Tabor cafeteria offers a touch of home for general public, too

As the new food-service director began her duties at Tabor College Cafeteria in September, she discovered a campus food tradition to uphold-cinnamon buns called TC rolls.

“When I got here, I was told to have plenty of TC rolls on hand,” said Mary Bostic about the large cinnamon rolls topped with a generous amount of vanilla icing for only $1.

“We serve them in the snack bar, primarily, but we also have them for special events for the students. Visitors and students enjoy the traditions that you can get at the snack bar. I think everyone around here knows a good TC roll when they see them.”

Bostic, 45, oversees a cafeteria that opens its doors to students seven days a week during school semesters.

But it caters to more than just Tabor students. Faculty, staff, high school students and members of the Hillsboro community and surrounding areas are welcome to enjoy the cafeteria food as well.

“We have a lot of kids from the high school come over here for lunch because it’s a quick trip,” Bostic said. “They come to the snack bar to get a burger and fries, and it’s good to have them on campus.”

One of five children, Bostic was born in New York City. “My family moved around quite a bit, but always on the east coast,” she said.

After graduating from high school in northern Virginia, she attended Virginia Polytechnic Institute and State University to earn a four-year degree in human nutrition and foods in 1980.

“I went the management route, because I enjoyed the management end of things,” Bostic said. “I like to be involved with people.”

After graduation, she worked for one year as an assistant food manager in a large school-lunch program in northern Virginia.

For the next six years, she gained experience as a food-service manager for the Marriott Company in collegiate settings in Washington, D.C., Baltimore, Md., and New York, N.Y.

Looking for a more Christian atmosphere, she had the opportunity to apply for a position with Pioneer College Caterers, a company that manages cafeterias in Christian colleges.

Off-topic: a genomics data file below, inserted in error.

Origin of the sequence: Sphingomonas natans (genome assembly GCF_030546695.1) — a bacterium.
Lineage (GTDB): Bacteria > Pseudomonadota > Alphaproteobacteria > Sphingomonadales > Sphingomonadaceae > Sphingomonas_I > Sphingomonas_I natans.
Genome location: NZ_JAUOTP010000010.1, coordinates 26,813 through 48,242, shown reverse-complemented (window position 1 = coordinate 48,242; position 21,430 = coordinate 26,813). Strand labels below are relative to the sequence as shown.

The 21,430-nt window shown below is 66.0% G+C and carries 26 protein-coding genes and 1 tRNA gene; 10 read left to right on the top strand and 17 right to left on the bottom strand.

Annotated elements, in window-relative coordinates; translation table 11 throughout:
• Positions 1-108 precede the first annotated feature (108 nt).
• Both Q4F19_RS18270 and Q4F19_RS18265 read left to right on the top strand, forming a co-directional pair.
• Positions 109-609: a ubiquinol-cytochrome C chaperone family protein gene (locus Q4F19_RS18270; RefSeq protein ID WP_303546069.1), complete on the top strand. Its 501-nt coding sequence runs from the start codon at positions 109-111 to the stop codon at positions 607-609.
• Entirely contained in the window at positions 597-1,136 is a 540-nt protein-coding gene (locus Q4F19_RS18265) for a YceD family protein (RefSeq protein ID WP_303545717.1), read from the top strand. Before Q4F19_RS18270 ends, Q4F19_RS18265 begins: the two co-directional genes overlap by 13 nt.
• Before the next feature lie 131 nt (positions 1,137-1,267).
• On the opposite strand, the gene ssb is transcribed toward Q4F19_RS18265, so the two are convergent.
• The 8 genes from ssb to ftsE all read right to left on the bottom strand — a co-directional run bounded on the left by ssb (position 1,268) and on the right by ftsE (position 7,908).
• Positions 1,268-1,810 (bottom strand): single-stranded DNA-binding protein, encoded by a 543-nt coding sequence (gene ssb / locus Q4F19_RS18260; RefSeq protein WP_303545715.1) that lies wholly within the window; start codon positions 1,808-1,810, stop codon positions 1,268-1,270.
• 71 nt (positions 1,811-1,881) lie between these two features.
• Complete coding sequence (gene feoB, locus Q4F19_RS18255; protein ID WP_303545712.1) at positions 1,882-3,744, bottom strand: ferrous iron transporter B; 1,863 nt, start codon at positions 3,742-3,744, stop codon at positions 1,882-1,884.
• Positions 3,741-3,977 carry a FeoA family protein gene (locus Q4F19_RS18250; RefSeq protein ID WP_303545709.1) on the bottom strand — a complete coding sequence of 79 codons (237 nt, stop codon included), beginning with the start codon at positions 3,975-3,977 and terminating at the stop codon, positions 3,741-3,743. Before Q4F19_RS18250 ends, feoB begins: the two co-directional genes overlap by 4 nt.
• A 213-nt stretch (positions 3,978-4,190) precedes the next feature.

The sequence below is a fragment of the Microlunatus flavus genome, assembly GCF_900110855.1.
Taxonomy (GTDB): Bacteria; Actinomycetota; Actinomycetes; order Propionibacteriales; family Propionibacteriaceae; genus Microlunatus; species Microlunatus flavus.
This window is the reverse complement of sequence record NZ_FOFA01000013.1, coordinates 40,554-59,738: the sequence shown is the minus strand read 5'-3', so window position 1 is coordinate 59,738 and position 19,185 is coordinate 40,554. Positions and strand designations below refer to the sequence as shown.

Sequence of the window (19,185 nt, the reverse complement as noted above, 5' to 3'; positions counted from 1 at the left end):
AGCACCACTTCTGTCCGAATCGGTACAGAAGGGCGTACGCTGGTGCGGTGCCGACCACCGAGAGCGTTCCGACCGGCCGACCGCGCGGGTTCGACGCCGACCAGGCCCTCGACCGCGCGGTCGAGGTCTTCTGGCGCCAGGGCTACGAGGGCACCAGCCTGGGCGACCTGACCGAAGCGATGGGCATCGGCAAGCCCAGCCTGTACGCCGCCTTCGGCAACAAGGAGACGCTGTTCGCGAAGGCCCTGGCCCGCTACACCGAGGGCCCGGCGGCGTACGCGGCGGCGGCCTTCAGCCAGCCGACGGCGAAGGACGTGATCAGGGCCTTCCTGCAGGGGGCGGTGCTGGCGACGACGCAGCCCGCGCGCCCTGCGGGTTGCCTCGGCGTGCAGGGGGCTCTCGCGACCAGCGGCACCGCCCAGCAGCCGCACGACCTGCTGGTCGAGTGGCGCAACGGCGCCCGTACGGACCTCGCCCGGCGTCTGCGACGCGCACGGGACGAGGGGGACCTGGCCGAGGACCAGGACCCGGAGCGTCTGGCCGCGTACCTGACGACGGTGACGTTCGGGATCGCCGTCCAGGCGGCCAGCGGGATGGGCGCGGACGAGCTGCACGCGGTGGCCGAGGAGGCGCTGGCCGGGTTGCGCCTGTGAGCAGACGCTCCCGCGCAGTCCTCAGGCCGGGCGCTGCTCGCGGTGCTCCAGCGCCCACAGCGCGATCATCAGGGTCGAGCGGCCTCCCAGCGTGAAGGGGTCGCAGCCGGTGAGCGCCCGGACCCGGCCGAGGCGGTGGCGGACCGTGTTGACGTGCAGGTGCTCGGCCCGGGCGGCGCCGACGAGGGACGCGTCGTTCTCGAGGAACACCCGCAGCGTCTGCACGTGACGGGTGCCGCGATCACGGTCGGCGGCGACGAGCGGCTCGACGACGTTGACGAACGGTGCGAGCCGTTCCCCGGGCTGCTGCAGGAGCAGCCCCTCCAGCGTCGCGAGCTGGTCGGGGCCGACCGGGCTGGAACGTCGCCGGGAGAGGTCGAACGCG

From 1987 to 1998, Bostic was food-service director at Mount Vernon Nazarene College in Mount Vernon, Ohio, where she eventually met her husband, Bruce.

“When I went there, there were about 400 students, and it grew to over 1,000 on the meal plan,” Bostic said. “It was great-a nice growing experience, very positive, and I enjoyed it.”

Five years after being married to Bruce, Hannah was born.

“We had three older children, and we were blessed with the new addition of Hannah in 1996,” Bostic said. “Hannah put the whole family together and tied the knot around us.”

While working for Pioneer in Mount Vernon, Bostic garnered a prestigious award in 1996-the Pioneer College Caterer’s President’s Award for Excellence in Performance and Leadership.

“Out of all the schools-I believe there were about 40 accounts at that time-the president of the company felt that our school was deserving of recognition,” Bostic said. “It was the first time it was awarded. That was an honor.”

In 1998, Bostic left the food-service industry to teach pre-kindergarten so she could be home more often for Hannah. Now living in Brunswick, Ga., where Bruce worked for Gulfstream, the family settled in.

But “God had different plans for their future,” Bostic said.

After earning a degree in Human Resource Development, Bruce was looking for a job. Bostic approached Pioneer to see if any positions were available so Bruce could look for work outside the tourist town they were living in.

That inquiry was in April and by August, she was told a position might be available in Hillsboro at Tabor.

“Within two weeks, I was interviewing, and I was here by Sept. 7 to start work,” Bostic said.

Although they now rent a house across from the scenic park area in Hillsboro, Bostic said she and Bruce hope to eventually buy a home here. Two children are in the local school system-Hannah is enrolled in second grade, and Brian is a senior at Hillsboro High School.